Renal impairment due to chronic kidney disease was the main inclusion criterion. Other comorbidities included diabetes, hypertension, smoking, and coronary artery disease in 78.1, 71.8, 46.8, and 37.5% of patients, respectively. The Trans-Atlantic Inter-Society Consensus (TASC) classification was used for morphologic description of different arterial segment lesions. The studied patients were mainly TASC A and B, and few cases belonged to TASC C and D. Each patient was evaluated through proper history-taking, clinical examination, and color Doppler ultrasonography, with the occasional need for magnetic resonance angiogram without contrast in some patients.
Patients were randomized into two groups (16 patients each): PTA was carried out under duplex ultrasound-guidance in the first group (D-PTA), and PTA was carried out under combined noncontrast fluoroscopy and duplex ultrasound-guidance in the second group (FD-PTA). Furthermore, according to the type of balloon used for PTA, each group was subdivided into two equal subgroups (PTA using semicompliant balloon in the first subgroup and noncompliant balloon in the second subgroup). Randomization was carried out by selecting sealed envelopes containing the name of the group and subgroup. This was done by the patients in the operating theater. Both groups were compared regarding technical success, technical ease, procedural complications, and 6- and 12-month patency.
The potential benefits and risks of the procedure were explained to each patient, and informed written consent was obtained. The whole study was approved by the ethical committee, Faculty of Medicine, Cairo University.
Before starting the procedure, reassessment by duplex scanning was carried out to confirm the preoperative data both hemodynamically and anatomically, and to mark the site of the lesion (s) on the skin using a marker pen for the D-PTA group and radio-opaque stickers for the FD-PTA group. The availability of all the needed tools to perform safe PTA was insured with special attention to the presence of different sizes and lengths of both semicompliant and noncompliant balloons.
The procedure was routinely performed in the Cath Lab, where both duplex ultrasound and noncontrast radiological guidance were available. The duplex ultrasound operator stands on the contralateral side of the vascular surgeon with the screens of both fluoroscopy and ultrasonography amenable to the visual field of all the operators. Although fluoroscopy was not used for the D-PTA group, it was adjusted as a standby; whereas in the FD-PTA group, it was used hand in hand with duplex guidance from the start. Occasionally, the procedure was performed in the operating room when a hybrid technique was planned, using a multipurpose C-arm with vascular intervention capabilities.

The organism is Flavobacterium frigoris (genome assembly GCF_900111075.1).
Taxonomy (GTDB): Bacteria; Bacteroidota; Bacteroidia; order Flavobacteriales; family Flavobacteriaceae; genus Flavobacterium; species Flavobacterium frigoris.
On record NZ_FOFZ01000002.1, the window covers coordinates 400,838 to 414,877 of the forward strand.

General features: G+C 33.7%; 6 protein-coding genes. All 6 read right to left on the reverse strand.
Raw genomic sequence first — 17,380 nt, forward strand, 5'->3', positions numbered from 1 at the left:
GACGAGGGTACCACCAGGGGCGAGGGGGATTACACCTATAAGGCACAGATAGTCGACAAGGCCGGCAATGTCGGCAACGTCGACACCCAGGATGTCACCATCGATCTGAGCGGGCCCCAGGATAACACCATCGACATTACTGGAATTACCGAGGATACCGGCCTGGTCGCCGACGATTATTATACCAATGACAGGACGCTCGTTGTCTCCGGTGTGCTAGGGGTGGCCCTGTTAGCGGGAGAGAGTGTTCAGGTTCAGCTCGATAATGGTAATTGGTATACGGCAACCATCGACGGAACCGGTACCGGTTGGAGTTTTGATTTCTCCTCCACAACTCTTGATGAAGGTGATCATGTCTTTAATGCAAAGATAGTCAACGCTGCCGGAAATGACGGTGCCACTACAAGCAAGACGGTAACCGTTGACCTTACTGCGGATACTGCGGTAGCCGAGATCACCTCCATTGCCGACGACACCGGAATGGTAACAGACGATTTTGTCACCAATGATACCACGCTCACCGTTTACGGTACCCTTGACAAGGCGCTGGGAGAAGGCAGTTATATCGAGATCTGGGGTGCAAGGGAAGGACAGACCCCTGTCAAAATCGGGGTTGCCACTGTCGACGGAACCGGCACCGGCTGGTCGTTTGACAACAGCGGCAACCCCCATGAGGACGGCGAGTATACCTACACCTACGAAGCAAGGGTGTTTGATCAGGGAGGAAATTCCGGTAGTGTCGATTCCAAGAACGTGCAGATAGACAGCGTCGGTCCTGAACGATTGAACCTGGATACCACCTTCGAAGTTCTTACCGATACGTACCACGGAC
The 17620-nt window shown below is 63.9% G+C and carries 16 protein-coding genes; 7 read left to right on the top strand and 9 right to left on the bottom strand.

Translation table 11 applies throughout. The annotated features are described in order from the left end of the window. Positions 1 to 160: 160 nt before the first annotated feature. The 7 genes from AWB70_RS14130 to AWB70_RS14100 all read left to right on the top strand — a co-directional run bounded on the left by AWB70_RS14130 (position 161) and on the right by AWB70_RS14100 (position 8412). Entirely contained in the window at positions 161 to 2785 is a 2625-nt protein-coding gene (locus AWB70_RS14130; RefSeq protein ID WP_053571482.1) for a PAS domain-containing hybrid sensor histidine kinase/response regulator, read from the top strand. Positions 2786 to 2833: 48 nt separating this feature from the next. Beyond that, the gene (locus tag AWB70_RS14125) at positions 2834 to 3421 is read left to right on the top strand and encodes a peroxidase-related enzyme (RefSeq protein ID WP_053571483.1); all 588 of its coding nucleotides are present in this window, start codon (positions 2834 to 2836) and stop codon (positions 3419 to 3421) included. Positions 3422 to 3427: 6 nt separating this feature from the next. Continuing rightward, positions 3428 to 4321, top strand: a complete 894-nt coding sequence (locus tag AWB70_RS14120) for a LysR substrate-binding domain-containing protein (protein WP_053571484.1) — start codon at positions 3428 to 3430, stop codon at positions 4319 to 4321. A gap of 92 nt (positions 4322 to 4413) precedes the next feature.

The rest of the procedure was completed according to the adopted basic endovascular rules with special concern for hemodynamically significant dissection flaps (causing diameter reductions >30% and peak systolic velocity ratios>2), which were stented with self-expandable stents. Completion duplex examinations and ankle-brachial indices (ABIs) were obtained routinely before hospital discharge.
Mainly on the basis of the results of this study, together with the past experience of the operating team in performing PTA for failing arteriovenous fistulae and superficial femoral artery (SFA) stenotic lesions using duplex guidance alone, the benefits and tips of combining fluoroscopy in addition were compared regarding the following details:
(1) The overall technical success in terms of successful lesion dilatation and/or recanalization with improvement in hemodynamics.
(2) Technical ease in terms of the ease of access site puncture, precise sheath positioning, the speed of wire/catheter maneuverability to reach the site of the lesion, the ease of wire/catheter manipulation to negotiate and cross the site of the lesion, clarity of visualization of proper balloon placement and full inflation/deflation, precise stent deployment and also the procedure time.
(3) Complications either at the access or the lesion sites.
(4) Primary patency rates at 6 and 12 months.
All the previous study points were compared not only in the two main groups but also in their subgroups. The primary end point was technical success together with clinical improvement in the functional status, intended as ABI and maximum peak velocity ratio (PVR) improvement and maintenance through follow-up. The secondary end point was limb salvage rate and primary patency rate detected at 6 and 12 months. Continuous variables were described as mean ± SD. Categorical variables are described as n (%). Primary patency rates were calculated by using the Kaplan-Meier analysis. Statistical significance was set at 0.05.
| Results|| |
The study population in the two equal randomized groups (D-PTA and FD-PTA) were comparable regarding their age, sex, risk factors, and TASC classification [Table 1].